Steve Ban­non got his world­view from my book

Yes, it pre­dicts a com­ing cri­sis, Neil Howe says. But it’s not as apoc­a­lyp­tic as many seem to fear.

The Washington Post Sunday - - OUTLOOK - Neil Howe is the author, along with Wil­liam Strauss, of “Gen­er­a­tions,” “The Fourth Turn­ing” and “Mil­len­ni­als Ris­ing.”

The head­lines this month have been alarm­ing. “Steve Ban­non’s ob­ses­sion with a dark the­ory of his­tory should be wor­ri­some” (Busi­ness In­sider). “Steve Ban­non Be­lieves The Apoc­a­lypse Is Com­ing And War Is In­evitable” (the Huff­in­g­ton Post). “Steve Ban­non Wants To Start World War III” (the Na­tion). A com­mon thread in these me­dia re­ports is that Pres­i­dent Trump’s chief strate­gist is an avid reader and that the book that most in­spires his world­view is “The Fourth Turn­ing: An Amer­i­can Prophecy.”

I wrote that book with Wil­liam Strauss back in 1997. It is true that Ban­non is en­thralled by it. In 2010, he re­leased a doc­u­men­tary, “Gen­er­a­tion Zero,” that is struc­tured around our the­ory that his­tory in Amer­ica (and by ex­ten­sion, most other mod­ern so­ci­eties) un­folds in a re­cur­ring cy­cle of four-gen­er­a­tion-long eras. While this cy­cle does in­clude a time of civic and po­lit­i­cal cri­sis — a Fourth Turn­ing, in our par­lance — the re­port­ing on the book has been ab­surdly apoc­a­lyp­tic.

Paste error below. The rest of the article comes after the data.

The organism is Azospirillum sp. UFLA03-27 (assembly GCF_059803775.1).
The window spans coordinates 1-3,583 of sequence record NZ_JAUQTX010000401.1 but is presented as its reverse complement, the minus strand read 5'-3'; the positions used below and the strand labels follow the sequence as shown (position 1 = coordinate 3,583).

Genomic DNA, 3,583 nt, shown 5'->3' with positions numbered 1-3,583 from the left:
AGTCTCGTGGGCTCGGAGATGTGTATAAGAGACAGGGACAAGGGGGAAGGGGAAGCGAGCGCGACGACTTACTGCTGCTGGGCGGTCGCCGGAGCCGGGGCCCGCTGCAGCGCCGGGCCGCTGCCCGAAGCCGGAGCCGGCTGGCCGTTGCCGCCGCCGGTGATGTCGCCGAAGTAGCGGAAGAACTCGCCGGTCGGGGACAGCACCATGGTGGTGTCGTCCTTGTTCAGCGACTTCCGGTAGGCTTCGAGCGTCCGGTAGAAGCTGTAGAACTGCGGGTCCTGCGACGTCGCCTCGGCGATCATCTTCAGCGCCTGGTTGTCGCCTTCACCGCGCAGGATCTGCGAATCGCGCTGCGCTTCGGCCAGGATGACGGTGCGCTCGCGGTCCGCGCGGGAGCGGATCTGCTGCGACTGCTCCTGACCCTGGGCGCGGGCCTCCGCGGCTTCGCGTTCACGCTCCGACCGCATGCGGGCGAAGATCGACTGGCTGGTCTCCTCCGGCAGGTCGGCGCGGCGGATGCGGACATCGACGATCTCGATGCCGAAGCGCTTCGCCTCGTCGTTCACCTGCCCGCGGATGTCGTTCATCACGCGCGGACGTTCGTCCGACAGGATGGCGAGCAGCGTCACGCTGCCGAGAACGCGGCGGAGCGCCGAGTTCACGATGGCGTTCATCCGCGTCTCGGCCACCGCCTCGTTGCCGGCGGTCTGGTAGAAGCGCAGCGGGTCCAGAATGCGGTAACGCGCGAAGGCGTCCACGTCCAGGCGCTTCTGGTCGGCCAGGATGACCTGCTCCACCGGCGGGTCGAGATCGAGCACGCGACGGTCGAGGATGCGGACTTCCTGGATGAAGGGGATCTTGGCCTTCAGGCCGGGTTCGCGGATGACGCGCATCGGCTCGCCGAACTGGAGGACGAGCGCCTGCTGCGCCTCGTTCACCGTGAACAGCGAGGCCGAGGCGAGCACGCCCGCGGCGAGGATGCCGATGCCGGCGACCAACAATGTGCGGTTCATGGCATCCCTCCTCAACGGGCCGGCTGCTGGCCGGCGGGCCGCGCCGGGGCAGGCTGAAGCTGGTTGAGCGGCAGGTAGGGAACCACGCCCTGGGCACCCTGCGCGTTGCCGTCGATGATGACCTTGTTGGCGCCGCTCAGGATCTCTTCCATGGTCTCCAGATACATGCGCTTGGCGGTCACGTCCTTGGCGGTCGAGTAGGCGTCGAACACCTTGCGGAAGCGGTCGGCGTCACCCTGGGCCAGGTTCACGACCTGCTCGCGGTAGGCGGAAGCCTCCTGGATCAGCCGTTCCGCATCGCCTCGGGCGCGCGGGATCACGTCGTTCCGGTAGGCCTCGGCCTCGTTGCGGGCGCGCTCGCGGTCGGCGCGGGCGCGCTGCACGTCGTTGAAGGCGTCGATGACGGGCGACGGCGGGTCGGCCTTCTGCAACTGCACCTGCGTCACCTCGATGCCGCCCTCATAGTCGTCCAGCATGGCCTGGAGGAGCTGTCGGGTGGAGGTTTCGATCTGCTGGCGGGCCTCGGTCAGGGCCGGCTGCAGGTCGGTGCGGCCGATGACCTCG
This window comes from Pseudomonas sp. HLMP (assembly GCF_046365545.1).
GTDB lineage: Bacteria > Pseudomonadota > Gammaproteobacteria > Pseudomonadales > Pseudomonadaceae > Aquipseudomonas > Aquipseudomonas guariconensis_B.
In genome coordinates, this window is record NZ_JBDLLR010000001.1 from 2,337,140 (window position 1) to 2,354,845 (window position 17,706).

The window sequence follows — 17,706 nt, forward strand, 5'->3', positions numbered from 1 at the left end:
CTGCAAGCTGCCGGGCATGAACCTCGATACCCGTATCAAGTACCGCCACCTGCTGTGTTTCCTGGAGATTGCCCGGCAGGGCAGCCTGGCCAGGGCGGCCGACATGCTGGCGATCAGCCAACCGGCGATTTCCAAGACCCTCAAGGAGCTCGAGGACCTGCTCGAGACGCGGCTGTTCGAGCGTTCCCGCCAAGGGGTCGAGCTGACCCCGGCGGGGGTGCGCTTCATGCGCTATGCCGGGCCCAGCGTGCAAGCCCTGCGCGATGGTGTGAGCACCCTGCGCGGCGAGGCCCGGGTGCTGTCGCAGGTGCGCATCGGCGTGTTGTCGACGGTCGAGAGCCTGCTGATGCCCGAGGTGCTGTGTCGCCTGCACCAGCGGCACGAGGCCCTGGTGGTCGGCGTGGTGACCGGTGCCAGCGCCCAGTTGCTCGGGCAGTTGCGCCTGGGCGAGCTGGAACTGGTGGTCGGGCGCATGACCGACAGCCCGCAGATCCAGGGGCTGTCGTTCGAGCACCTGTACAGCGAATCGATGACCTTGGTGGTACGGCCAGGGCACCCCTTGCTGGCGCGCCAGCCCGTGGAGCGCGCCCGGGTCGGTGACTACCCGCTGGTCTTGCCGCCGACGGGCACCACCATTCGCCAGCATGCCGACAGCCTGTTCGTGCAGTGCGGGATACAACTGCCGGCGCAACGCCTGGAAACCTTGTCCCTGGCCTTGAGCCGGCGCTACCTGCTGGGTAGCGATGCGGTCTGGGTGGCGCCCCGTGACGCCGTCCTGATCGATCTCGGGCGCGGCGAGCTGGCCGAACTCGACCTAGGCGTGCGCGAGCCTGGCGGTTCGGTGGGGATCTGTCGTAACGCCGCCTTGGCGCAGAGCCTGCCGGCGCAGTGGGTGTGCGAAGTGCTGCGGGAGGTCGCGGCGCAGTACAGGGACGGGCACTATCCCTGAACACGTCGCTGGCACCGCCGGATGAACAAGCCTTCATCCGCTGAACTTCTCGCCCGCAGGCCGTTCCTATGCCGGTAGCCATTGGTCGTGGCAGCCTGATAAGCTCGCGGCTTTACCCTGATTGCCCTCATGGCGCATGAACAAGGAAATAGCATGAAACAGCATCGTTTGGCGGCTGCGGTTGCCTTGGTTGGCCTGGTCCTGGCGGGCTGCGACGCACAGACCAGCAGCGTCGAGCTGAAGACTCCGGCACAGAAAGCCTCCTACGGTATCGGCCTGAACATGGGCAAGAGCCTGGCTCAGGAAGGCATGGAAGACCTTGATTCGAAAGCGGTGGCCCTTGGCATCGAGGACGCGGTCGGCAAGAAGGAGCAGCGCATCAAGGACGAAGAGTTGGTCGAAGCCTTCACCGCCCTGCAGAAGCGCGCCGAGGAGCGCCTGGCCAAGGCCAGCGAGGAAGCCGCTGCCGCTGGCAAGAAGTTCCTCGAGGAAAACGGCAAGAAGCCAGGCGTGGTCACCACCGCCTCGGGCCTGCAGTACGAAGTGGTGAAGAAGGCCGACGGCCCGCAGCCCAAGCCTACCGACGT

I don’t know Ban­non well. I have worked with him on sev­eral film projects, in­clud­ing “Gen­er­a­tion Zero,” over the years. I’ve been im­pressed by his cul­tural savvy. His pol­i­tics, while un­usual, never struck me as of­fen­sive. I was sur­prised when he took over the lead­er­ship of Bre­it­bart and pro­moted the views es­poused on that site. Like many peo­ple, I

first learned about the alt-right (a far-right move­ment with links to Bre­it­bart and a loosely de­fined white-na­tion­al­ist agenda) from the main­stream me­dia. Strauss, who died in 2007, and I never told Ban­non what to say or think. But we did per­haps pro­vide him with an in­sight — that pop­ulism, na­tion­al­ism and state-run au­thor­i­tar­i­an­ism would soon be on the rise, not just in Amer­ica but around the world.

Be­cause we never at­tempted to write a po­lit­i­cal man­i­festo, we were sur­prised by the book’s pop­u­lar­ity among cer­tain cru­saders on both the left and the right. When “The Fourth Turn­ing” came out, our big­gest par­ti­san fans were Democrats, who saw in our de­scrip­tion of an emerg­ing “Mil­len­nial gen­er­a­tion” (a term we coined) the sort of com­mu­nity-minded op­ti­mists who would pull Amer­ica to­ward pro­gres­sive ideals. Yet we’ve also had con­ser­va­tive fans, who were drawn to an­other les­son: that the new era would prob­a­bly see the suc­cess­ful join­ing of left-wing eco­nom­ics with right-wing so­cial val­ues.